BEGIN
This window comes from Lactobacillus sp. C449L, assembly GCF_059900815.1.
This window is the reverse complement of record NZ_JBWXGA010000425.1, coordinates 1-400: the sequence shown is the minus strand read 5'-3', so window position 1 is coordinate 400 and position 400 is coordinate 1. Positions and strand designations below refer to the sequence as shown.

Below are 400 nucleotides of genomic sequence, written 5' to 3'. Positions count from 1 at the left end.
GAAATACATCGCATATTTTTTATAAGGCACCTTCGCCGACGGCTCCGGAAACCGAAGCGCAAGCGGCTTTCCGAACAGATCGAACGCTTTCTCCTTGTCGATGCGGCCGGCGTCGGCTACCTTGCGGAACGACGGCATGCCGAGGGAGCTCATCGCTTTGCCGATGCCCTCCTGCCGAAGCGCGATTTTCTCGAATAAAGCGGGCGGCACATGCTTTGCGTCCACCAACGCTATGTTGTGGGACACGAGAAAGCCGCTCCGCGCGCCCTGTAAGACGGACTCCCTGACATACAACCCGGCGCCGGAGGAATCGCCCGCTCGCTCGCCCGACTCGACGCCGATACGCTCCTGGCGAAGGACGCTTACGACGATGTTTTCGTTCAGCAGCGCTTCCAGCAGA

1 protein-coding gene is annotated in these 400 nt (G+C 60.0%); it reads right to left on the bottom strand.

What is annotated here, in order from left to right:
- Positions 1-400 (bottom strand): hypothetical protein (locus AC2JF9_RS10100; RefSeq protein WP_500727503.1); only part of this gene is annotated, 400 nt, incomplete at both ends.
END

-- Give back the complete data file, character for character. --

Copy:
This window comes from Lactobacillus sp. C449L, assembly GCF_059900815.1.
This window is the reverse complement of record NZ_JBWXGA010000425.1, coordinates 1-400: the sequence shown is the minus strand read 5'-3', so window position 1 is coordinate 400 and position 400 is coordinate 1. Positions and strand designations below refer to the sequence as shown.

Below are 400 nucleotides of genomic sequence, written 5' to 3'. Positions count from 1 at the left end.
GAAATACATCGCATATTTTTTATAAGGCACCTTCGCCGACGGCTCCGGAAACCGAAGCGCAAGCGGCTTTCCGAACAGATCGAACGCTTTCTCCTTGTCGATGCGGCCGGCGTCGGCTACCTTGCGGAACGACGGCATGCCGAGGGAGCTCATCGCTTTGCCGATGCCCTCCTGCCGAAGCGCGATTTTCTCGAATAAAGCGGGCGGCACATGCTTTGCGTCCACCAACGCTATGTTGTGGGACACGAGAAAGCCGCTCCGCGCGCCCTGTAAGACGGACTCCCTGACATACAACCCGGCGCCGGAGGAATCGCCCGCTCGCTCGCCCGACTCGACGCCGATACGCTCCTGGCGAAGGACGCTTACGACGATGTTTTCGTTCAGCAGCGCTTCCAGCAGA

1 protein-coding gene is annotated in these 400 nt (G+C 60.0%); it reads right to left on the bottom strand.

What is annotated here, in order from left to right:
- Positions 1-400 (bottom strand): hypothetical protein (locus AC2JF9_RS10100; RefSeq protein WP_500727503.1); only part of this gene is annotated, 400 nt, incomplete at both ends.